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Memphis robocall victims have had enough

One Memphis woman fought back against robocallers and was awarded $459,000 in damages.

MEMPHIS, Tenn. — In April, Memphis had the second highest average of robocalls per person, averaging 35.1 robocalls per person. And almost 40 million robocalls were made to Memphians last month according to YouMail, a company that tracks robocalls. 

Kat Scoggin has had it with the spam and scam calls. Whether it's the car warranty call or someone wanting to buy her house, she'd like to turn off her phone - but can't because she works from home.

"I get a lot of legitimate calls from other cities, other states, so I can't not answer the phone," said Scoggin.

"The callers now are getting more sophisticated. They are calling from different phone numbers," said Frank Kerney, a lawyer with Morgan and Morgan who has represented thousands of robocall victims across the country. Kerney broke down robocalls into four basic classifications:

1. Emergency purpose calls

Calls considered emergency purpose, are robocalls people often want to get - like from your healthcare provider, your kid’s school, or the utility company. Emergency purpose calls are exempt from the Telephone Consumer Protection Act, the federal law that restricts telemarketing calls. 

2. Calls from financial institutions or collections calls

These are calls from businesses you likely already have a relationship with, such as your bank, lender, or even someone you legitimately own money to. 

3. Political calls

These are calls from local, state, or even national organization or candidates asking for support - either for their campaigns or for political causes.

4. Junk and scammer calls

These are the calls that drive everyone crazy. They can be scammers trying to get money from you, or even from legitimate businesses that are using questionable tactics.

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"That's 'the IRS is after you' - every scam you can think of - the 'warranty department', the 'health insurance' one, all that kind of stuff. All those that are coming from criminals basically," said Kerney.

"I think there is a lot of these small operations all over the place. They come and go. They pop up somewhere, do it for a couple of months, and then go somewhere else," said Kerney. 

The Telephone Communications Protect Act allows you to fight back against robocallers.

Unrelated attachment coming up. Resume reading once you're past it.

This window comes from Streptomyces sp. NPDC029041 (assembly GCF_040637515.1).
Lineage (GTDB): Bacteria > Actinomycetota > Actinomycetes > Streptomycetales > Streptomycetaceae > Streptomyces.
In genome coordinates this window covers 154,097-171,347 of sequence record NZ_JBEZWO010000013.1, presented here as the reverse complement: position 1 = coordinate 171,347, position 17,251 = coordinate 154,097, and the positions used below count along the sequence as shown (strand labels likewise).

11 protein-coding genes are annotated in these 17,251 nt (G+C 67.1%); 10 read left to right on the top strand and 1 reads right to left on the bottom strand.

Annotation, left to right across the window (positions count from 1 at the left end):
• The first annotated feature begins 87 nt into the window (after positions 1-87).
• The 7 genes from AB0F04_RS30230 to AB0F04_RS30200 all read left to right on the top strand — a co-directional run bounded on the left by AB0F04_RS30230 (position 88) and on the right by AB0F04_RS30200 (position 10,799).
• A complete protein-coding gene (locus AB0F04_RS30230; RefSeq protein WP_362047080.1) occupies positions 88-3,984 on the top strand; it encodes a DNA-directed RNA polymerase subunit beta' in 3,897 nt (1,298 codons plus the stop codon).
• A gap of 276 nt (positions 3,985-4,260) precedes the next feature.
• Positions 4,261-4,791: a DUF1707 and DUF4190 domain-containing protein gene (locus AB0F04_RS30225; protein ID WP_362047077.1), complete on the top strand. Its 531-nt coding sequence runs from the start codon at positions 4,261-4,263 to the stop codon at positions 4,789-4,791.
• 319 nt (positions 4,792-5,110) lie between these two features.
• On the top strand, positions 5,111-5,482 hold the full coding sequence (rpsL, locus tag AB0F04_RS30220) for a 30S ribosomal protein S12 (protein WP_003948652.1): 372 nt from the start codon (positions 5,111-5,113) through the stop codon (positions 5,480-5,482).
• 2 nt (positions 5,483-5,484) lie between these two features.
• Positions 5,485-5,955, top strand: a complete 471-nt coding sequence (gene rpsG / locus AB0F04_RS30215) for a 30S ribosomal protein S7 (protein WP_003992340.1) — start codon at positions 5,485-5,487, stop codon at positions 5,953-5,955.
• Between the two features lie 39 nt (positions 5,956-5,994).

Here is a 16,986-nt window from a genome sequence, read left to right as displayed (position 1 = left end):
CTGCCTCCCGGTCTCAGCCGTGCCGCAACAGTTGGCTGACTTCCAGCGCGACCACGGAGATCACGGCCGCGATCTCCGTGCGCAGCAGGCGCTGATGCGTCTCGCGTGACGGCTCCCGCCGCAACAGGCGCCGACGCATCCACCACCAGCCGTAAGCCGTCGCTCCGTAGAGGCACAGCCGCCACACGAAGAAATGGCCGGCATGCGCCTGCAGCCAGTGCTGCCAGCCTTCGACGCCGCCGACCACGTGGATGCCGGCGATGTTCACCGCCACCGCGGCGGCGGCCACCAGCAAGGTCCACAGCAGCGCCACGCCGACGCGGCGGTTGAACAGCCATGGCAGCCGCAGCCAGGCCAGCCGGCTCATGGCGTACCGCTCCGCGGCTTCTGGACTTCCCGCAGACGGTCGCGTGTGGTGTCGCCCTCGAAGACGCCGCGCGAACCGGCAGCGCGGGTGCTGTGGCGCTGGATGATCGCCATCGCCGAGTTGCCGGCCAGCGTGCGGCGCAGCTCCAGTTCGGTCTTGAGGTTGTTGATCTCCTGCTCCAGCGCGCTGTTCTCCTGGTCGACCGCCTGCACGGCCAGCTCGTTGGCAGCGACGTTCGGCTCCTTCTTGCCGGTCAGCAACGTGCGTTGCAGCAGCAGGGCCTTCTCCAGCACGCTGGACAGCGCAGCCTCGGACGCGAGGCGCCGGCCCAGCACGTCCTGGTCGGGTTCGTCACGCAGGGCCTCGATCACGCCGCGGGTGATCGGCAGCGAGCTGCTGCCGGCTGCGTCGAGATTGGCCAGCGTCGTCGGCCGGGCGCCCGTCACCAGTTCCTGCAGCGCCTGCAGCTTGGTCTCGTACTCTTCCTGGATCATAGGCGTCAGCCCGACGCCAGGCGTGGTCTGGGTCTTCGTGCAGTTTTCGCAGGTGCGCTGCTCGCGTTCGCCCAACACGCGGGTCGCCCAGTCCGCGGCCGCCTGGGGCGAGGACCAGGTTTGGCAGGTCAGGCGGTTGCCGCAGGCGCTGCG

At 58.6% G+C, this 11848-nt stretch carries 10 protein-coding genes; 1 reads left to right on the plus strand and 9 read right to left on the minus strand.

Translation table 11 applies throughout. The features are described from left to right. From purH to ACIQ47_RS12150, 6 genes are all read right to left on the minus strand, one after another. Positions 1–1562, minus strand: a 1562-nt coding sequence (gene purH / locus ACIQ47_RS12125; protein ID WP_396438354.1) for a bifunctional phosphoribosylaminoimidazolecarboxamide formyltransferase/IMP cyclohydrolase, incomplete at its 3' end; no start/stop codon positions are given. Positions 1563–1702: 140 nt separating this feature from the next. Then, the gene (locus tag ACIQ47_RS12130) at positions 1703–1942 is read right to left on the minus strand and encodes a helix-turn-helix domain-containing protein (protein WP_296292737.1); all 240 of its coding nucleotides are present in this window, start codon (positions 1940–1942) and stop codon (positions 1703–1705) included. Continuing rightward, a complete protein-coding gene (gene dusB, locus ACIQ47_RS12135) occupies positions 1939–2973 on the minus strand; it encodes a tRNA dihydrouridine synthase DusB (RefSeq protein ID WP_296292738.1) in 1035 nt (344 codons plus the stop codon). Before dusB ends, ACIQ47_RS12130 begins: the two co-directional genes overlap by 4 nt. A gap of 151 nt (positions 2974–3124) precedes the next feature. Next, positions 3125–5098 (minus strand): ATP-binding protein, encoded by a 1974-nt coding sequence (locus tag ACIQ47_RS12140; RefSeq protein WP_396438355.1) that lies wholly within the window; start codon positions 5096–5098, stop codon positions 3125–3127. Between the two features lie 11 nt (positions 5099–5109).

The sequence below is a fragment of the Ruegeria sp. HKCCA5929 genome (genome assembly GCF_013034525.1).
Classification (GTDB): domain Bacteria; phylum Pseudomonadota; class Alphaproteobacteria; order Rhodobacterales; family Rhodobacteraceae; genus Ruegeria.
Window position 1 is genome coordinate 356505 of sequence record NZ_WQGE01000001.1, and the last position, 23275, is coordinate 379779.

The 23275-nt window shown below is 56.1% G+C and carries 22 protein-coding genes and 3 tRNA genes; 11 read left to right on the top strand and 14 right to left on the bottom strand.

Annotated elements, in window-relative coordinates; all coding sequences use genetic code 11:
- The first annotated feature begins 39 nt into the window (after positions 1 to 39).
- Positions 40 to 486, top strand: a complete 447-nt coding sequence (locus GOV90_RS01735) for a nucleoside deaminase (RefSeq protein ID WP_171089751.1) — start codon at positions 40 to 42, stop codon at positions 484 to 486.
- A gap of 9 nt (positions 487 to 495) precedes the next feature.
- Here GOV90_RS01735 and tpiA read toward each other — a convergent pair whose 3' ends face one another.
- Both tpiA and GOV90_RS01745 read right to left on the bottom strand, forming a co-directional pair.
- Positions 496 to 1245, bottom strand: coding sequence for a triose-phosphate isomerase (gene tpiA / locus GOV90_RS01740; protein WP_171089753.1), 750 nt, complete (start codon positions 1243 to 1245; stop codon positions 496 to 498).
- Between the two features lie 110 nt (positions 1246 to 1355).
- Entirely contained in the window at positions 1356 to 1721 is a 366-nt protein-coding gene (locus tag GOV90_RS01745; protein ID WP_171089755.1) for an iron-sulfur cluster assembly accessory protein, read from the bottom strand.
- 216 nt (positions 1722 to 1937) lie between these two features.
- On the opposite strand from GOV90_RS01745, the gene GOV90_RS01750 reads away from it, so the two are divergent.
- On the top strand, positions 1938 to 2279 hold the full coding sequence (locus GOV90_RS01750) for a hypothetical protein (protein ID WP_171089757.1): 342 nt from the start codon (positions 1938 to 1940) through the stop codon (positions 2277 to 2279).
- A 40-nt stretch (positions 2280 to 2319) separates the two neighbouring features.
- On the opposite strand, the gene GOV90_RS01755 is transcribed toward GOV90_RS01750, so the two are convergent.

A consumer can recover between $500 and $1,500 per call if they can prove the TCPA was violated.

Kerney said tracking down the scammers and holding them accountable is difficult, but robocallers from the second group - the ones where victims have a previous relationship with the caller - is much easier because you know where to find them.

In 2019, A Memphis woman was awarded a $459,000 settlement after suing Conn's Appliances, claiming she was being harassed with robocalls. Kerney was her lawyer.

"She was getting at least eight of those calls every day. An automated call reminding her to make her payment, and anytime she answered, [they would say] 'Hi ma'am, just a reminder that your payment is due today', and every time she said 'y'all got to stop calling me. This is crazy! I can't take this anymore. I pay your bill every month on the same day. Stop calling my phone!' They didn't stop calling her phone and [there were] 306 calls before she paid the merchandise off," said Kerney. "I think that the law did what it was supposed to do, which was act as a deterrent to keep that type of thing from happening."

According to the YouMail index, in April in Memphis just 13% of robocalls were payment reminders, 22% were telemarketers, 29% alerts and reminders. Scams made up the largest group of robocalls at 36%.

"What always blooms in the back of my mind are who are the poor people falling for that," said Scoggin.

Scoggin said so far, she's not fallen for a scam.

"I'm worried about scammers becoming smarter and being able to sound more legitimate when they call," said Scoggin.

And given the fact that last month, $5.6 million were made off of Tennessee residents from robocalls - an average 60 robocalls per second - Scoggin said the reality is, "I don't know if it's ever going away."

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